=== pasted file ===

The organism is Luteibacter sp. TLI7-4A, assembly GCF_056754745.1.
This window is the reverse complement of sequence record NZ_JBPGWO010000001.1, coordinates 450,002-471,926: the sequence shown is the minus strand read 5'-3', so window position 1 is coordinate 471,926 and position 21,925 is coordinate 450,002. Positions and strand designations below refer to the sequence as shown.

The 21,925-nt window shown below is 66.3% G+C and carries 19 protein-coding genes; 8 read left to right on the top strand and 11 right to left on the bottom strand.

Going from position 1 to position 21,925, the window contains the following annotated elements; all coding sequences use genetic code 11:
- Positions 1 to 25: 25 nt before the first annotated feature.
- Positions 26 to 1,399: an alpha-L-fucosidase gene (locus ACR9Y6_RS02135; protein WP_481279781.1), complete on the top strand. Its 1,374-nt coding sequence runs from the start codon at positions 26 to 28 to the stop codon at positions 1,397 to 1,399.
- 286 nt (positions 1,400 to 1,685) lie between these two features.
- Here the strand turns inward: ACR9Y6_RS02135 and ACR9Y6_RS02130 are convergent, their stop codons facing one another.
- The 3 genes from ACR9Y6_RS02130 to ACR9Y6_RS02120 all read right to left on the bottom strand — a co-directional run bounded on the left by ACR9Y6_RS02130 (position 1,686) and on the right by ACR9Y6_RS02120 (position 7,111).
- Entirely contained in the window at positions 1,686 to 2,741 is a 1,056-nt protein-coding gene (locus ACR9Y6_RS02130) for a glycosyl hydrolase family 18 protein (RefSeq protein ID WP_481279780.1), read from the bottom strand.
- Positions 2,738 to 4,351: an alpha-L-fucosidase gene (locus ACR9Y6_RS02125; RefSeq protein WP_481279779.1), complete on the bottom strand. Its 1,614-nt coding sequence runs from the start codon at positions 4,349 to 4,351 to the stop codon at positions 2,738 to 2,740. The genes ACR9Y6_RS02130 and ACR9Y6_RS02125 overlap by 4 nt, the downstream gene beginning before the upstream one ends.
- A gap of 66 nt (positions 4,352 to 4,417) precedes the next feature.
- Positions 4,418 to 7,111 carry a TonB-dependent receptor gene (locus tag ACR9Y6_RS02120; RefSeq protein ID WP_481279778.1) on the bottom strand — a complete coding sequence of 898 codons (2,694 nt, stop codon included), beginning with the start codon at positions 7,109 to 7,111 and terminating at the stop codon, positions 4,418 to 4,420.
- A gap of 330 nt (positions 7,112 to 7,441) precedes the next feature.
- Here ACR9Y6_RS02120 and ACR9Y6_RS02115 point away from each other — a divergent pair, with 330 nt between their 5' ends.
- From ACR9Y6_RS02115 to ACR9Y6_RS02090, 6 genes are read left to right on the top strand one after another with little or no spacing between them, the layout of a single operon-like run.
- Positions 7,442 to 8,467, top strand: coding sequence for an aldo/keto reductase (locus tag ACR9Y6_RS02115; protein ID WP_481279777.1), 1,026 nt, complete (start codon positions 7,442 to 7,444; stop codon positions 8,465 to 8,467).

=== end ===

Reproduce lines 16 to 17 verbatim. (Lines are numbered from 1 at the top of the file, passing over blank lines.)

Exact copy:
- From ACR9Y6_RS02115 to ACR9Y6_RS02090, 6 genes are read left to right on the top strand one after another with little or no spacing between them, the layout of a single operon-like run.
- Positions 7,442 to 8,467, top strand: coding sequence for an aldo/keto reductase (locus tag ACR9Y6_RS02115; protein ID WP_481279777.1), 1,026 nt, complete (start codon positions 7,442 to 7,444; stop codon positions 8,465 to 8,467).